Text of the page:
Overview of Chest Pain
There are many different causes of chest pains. Some of these causes are life-threatening and require immediate medical attention. Angina at rest, and heart attack caused by a blood clot in a coronary artery are the most common causes.
Less common, but also life-threatening, conditions that cause chest pain include aortic dissection, pulmonary embolism, and pneumothorax.
Any serious chest pain should receive prompt medical attention. Medications and treatments are available to improve the chances of surviving a life-threatening cause of chest pain, and the sooner these therapies are initiated, the greater the chance to prevent death.
The heart receives blood and oxygen from three coronary arteries. If a blockage develops in one of these arteries and prevents sufficient blood and oxygen to flow to the heart, chest pain can occur. The discomfort this causes is called angina. Angina is frequently brought on by physical exertion or stress, which increase the heart's demand for blood and oxygen.
Anginal pains usually last several minutes and typically are relieved by relaxing or stopping the activity that brought on the episode. Angina sometimes manifests as a feeling of tightness or pressure in the chest. The pains often are felt in the neck, jaw, back, and arms as well. Patients also may experience sweating or "clamminess," shortness of breath, nausea, and a feeling similar to indigestion.
Anginal pain that occurs only with exertion is usually caused by a fixed blockage in one or more of the coronary arteries. Pain that occurs without exertion (i.e., at rest) may result not only from plaque build-up, but also from a blood clot that has formed in the artery. If the blood clot grows to completely block the artery, it can cause a heart attack. Anyone experiencing angina at rest should seek prompt medical attention. Medications are available to help prevent blood clots from completely blocking the coronary artery and causing a heart attack.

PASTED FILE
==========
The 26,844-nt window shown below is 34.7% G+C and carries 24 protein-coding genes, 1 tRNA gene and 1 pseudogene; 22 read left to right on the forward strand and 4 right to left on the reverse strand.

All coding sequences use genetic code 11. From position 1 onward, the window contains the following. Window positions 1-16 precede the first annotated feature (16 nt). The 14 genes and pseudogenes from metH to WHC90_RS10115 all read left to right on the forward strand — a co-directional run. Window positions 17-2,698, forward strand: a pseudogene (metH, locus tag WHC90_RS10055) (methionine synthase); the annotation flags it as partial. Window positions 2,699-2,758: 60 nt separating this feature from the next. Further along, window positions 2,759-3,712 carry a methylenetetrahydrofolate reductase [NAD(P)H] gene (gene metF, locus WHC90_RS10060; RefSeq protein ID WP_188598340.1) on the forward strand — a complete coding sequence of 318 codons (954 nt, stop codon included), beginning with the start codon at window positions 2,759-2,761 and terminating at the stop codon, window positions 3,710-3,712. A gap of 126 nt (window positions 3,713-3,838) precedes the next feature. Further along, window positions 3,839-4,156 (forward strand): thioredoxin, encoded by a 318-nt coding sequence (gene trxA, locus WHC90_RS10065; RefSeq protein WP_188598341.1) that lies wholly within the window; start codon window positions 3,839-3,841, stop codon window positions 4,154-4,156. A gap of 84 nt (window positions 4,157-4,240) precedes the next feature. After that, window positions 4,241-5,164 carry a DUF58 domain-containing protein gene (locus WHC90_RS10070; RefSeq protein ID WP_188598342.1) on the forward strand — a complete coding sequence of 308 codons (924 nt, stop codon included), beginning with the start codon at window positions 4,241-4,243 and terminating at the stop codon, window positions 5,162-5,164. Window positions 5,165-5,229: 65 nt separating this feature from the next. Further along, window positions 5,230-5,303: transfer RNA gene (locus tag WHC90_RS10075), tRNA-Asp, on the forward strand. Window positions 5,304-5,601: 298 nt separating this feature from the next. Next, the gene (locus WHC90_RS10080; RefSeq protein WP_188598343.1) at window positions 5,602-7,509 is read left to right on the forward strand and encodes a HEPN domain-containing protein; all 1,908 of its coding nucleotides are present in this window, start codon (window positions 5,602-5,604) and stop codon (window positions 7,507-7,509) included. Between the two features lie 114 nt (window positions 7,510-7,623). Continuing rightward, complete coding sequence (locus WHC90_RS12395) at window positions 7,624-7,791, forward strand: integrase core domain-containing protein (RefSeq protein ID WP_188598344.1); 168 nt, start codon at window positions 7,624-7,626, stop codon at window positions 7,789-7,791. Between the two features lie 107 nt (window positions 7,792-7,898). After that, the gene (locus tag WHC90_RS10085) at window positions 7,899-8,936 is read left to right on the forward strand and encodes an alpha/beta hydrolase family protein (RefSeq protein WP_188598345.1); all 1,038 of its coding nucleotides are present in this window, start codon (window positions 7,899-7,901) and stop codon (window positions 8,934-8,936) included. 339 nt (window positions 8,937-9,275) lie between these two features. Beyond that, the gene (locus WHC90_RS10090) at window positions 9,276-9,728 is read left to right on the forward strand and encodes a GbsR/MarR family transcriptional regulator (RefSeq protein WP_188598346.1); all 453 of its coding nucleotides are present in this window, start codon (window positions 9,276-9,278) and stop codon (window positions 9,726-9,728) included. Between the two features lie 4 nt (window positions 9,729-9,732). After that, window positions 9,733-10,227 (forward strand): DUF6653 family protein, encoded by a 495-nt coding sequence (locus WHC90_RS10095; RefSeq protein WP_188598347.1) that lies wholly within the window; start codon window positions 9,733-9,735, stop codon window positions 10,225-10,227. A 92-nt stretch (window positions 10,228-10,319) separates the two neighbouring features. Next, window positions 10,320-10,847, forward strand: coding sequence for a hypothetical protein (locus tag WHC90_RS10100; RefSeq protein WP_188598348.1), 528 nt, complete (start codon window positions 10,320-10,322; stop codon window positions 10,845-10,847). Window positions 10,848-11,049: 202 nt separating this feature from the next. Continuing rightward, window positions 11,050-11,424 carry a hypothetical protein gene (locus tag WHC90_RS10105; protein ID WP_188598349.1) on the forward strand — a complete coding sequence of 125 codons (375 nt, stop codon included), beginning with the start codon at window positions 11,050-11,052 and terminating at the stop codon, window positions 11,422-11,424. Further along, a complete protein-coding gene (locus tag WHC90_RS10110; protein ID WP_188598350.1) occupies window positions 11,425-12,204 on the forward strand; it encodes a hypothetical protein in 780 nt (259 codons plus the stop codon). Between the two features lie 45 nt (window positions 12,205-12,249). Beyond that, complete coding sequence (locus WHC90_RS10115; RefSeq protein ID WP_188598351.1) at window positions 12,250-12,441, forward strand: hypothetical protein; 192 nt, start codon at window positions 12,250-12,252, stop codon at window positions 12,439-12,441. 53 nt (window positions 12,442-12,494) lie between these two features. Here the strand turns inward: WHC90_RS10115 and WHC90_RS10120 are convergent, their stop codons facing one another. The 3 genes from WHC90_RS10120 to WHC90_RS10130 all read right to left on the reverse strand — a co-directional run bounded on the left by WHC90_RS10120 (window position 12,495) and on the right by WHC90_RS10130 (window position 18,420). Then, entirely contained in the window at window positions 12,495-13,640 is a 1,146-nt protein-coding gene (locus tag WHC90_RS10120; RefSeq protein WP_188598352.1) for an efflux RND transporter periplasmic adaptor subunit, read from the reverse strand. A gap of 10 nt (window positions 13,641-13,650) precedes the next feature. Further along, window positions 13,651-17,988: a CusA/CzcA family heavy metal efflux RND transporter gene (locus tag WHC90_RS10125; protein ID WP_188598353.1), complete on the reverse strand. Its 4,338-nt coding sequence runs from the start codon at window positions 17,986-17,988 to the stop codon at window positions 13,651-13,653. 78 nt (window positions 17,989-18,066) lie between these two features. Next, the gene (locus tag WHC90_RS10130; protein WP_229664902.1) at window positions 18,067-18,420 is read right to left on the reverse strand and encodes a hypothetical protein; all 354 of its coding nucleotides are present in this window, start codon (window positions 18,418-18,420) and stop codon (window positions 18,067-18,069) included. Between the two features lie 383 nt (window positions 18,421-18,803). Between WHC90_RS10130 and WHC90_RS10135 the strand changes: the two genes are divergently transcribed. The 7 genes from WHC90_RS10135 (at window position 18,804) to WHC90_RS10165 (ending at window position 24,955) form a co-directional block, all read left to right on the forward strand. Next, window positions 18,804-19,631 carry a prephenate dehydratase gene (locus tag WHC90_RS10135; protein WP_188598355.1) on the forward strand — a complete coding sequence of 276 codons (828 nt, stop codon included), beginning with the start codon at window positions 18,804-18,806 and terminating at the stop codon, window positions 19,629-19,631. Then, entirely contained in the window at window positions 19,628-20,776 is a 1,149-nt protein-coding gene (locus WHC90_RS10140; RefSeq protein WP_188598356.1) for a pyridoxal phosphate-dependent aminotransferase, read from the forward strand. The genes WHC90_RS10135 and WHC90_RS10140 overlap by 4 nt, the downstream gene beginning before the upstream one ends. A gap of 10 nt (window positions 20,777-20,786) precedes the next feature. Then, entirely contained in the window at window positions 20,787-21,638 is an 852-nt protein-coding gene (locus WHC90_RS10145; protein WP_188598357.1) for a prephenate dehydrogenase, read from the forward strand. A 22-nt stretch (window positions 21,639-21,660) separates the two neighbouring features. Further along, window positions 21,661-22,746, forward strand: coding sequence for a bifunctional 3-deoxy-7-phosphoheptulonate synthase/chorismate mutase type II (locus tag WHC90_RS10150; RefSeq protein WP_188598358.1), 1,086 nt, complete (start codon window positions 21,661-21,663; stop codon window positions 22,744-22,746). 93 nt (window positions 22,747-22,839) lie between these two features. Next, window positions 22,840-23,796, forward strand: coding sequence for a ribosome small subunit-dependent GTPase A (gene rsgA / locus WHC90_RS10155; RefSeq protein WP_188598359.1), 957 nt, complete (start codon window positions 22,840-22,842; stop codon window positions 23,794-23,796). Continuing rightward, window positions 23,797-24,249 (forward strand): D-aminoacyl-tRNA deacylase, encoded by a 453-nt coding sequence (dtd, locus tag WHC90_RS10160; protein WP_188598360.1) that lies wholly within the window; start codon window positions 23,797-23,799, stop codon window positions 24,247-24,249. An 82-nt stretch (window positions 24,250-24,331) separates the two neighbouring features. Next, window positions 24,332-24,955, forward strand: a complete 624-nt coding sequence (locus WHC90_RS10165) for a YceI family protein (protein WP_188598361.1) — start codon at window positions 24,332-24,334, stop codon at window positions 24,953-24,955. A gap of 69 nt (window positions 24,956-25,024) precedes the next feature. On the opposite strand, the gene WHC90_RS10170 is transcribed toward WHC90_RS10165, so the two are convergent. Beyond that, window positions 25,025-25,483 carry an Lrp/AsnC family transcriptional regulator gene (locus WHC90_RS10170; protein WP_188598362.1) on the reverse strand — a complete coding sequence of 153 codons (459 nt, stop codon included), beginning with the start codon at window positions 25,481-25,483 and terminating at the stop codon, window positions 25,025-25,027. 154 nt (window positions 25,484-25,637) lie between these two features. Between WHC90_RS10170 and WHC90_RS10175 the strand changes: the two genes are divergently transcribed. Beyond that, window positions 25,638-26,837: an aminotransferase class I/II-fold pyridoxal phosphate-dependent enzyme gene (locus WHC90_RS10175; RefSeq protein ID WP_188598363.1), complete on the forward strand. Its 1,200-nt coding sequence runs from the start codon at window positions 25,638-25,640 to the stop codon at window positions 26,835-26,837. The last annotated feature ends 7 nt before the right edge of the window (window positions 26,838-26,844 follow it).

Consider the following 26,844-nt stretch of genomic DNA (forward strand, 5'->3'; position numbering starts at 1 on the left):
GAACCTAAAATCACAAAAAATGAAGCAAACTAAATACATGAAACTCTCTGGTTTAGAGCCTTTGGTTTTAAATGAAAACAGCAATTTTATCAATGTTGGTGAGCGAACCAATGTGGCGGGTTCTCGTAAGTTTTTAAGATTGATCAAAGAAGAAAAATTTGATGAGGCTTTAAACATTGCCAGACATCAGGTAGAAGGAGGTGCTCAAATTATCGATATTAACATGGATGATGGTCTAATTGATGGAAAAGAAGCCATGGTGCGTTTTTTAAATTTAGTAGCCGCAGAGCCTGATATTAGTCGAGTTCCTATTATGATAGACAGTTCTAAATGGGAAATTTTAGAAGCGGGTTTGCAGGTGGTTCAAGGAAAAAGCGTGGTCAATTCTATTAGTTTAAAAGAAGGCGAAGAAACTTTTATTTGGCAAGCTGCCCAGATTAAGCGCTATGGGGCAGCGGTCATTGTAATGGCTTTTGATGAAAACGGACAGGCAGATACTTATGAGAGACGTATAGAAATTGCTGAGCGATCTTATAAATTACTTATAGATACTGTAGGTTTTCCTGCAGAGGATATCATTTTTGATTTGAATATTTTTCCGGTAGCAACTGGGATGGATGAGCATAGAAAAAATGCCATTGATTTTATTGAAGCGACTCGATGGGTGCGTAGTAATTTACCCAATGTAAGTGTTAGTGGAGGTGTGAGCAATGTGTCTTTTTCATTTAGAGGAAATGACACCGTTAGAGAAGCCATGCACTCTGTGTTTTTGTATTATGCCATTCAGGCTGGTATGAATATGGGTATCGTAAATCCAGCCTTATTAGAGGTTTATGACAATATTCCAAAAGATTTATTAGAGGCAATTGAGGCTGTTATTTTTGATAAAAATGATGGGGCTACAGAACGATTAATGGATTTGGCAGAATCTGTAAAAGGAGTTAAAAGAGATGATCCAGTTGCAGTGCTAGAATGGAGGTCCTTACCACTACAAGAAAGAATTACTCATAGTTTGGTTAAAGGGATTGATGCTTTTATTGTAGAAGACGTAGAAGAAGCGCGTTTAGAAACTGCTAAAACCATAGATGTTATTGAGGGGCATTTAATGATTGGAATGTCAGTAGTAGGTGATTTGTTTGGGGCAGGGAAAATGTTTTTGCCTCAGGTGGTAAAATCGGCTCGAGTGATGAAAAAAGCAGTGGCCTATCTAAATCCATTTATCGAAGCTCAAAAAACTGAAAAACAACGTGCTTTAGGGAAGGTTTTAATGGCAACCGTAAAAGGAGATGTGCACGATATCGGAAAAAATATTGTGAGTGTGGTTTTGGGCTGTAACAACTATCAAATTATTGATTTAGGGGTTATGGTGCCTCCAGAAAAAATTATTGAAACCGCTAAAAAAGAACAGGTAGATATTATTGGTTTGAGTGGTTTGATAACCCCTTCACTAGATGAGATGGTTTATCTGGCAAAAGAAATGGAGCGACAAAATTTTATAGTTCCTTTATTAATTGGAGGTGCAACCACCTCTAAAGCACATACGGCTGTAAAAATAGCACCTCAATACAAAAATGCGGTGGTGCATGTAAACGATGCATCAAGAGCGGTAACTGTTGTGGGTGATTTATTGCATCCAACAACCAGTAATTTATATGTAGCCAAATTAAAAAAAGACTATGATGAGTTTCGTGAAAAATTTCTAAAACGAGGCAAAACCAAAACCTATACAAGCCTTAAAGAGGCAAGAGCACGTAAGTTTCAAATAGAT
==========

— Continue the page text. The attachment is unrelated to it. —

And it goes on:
Although a heart attack is classically associated with severe pain across the chest, many people feel only a tightness or squeezing sensation in the chest. The discomfort of a heart attack may be confined to the arm, upper back, neck, or jaw. Some people only experience a feeling of indigestion, nausea, shortness of breath, or sweating. The discomfort associated with a heart attack usually lasts several hours.
Anyone experiencing symptoms associated with a heart attack that last more than 15 to 30 minutes requires immediate medical attention. Medications and treatments can dissolve the blood clot and restore blood flow to the heart. The sooner these are administered, the more heart muscle can be saved.
A less common cause of chest pain originating in the heart is pericarditisinflammation of the pericardium (the membrane that covers the heart). Pericarditis pains can be sharp or dull and can last days. They are sometimes worse when lying down and eased by sitting up and leaning forward. Pericarditis may be caused by a viral infection, but in many cases the cause is not determined.
What to Do When Experiencing Chest Pains
If the cause of chest pain is unclear or suggests a life-threatening condition, go promptly to a hospital emergency room. People who may be having a heart attack or another life-threatening condition should not drive to the hospital and should call immediately for emergency attention. In many areas, emergency medical service is available by dialing 9-1-1.
An evaluation of the characteristics of the pain or discomfort is made to help identify the particular medical problem. Tests performed in the emergency room to help determine the cause of chest pain include electrocardiogram (ECG), chest x-ray, blood oxygen level, and certain blood chemical tests. When the chest pain is thought to be angina, other tests that may be performed include a treadmill stress test, nuclear scan, stress echo study, and cardiac catheterization.